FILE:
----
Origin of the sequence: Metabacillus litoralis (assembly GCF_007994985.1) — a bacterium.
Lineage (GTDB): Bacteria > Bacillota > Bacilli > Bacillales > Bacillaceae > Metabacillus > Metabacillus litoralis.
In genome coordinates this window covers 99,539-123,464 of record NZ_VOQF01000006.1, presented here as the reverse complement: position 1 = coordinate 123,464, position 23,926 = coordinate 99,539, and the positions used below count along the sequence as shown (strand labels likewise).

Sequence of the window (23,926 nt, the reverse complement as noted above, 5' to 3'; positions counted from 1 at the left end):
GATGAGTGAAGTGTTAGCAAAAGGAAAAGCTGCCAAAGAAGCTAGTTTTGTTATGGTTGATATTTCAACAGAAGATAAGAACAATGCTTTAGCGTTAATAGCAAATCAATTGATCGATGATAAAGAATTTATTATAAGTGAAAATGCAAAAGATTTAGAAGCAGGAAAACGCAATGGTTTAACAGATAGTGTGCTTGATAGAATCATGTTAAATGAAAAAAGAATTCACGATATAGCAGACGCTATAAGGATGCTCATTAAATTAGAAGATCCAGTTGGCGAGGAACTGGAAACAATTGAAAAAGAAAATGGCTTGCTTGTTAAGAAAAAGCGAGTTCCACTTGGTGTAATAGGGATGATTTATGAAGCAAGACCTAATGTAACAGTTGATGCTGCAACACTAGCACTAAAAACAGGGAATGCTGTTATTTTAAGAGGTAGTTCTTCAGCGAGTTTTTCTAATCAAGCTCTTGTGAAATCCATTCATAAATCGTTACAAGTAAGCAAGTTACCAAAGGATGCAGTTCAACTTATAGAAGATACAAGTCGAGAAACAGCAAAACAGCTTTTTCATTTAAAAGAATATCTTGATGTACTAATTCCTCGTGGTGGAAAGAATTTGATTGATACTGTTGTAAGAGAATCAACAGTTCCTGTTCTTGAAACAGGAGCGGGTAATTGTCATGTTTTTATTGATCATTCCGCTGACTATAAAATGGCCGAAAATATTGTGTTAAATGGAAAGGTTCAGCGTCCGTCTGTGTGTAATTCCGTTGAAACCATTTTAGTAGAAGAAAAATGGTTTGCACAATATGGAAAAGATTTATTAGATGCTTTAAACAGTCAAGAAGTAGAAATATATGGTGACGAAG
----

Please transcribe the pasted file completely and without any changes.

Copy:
Origin of the sequence: Metabacillus litoralis (assembly GCF_007994985.1) — a bacterium.
Lineage (GTDB): Bacteria > Bacillota > Bacilli > Bacillales > Bacillaceae > Metabacillus > Metabacillus litoralis.
In genome coordinates this window covers 99,539-123,464 of record NZ_VOQF01000006.1, presented here as the reverse complement: position 1 = coordinate 123,464, position 23,926 = coordinate 99,539, and the positions used below count along the sequence as shown (strand labels likewise).

Sequence of the window (23,926 nt, the reverse complement as noted above, 5' to 3'; positions counted from 1 at the left end):
GATGAGTGAAGTGTTAGCAAAAGGAAAAGCTGCCAAAGAAGCTAGTTTTGTTATGGTTGATATTTCAACAGAAGATAAGAACAATGCTTTAGCGTTAATAGCAAATCAATTGATCGATGATAAAGAATTTATTATAAGTGAAAATGCAAAAGATTTAGAAGCAGGAAAACGCAATGGTTTAACAGATAGTGTGCTTGATAGAATCATGTTAAATGAAAAAAGAATTCACGATATAGCAGACGCTATAAGGATGCTCATTAAATTAGAAGATCCAGTTGGCGAGGAACTGGAAACAATTGAAAAAGAAAATGGCTTGCTTGTTAAGAAAAAGCGAGTTCCACTTGGTGTAATAGGGATGATTTATGAAGCAAGACCTAATGTAACAGTTGATGCTGCAACACTAGCACTAAAAACAGGGAATGCTGTTATTTTAAGAGGTAGTTCTTCAGCGAGTTTTTCTAATCAAGCTCTTGTGAAATCCATTCATAAATCGTTACAAGTAAGCAAGTTACCAAAGGATGCAGTTCAACTTATAGAAGATACAAGTCGAGAAACAGCAAAACAGCTTTTTCATTTAAAAGAATATCTTGATGTACTAATTCCTCGTGGTGGAAAGAATTTGATTGATACTGTTGTAAGAGAATCAACAGTTCCTGTTCTTGAAACAGGAGCGGGTAATTGTCATGTTTTTATTGATCATTCCGCTGACTATAAAATGGCCGAAAATATTGTGTTAAATGGAAAGGTTCAGCGTCCGTCTGTGTGTAATTCCGTTGAAACCATTTTAGTAGAAGAAAAATGGTTTGCACAATATGGAAAAGATTTATTAGATGCTTTAAACAGTCAAGAAGTAGAAATATATGGTGACGAAG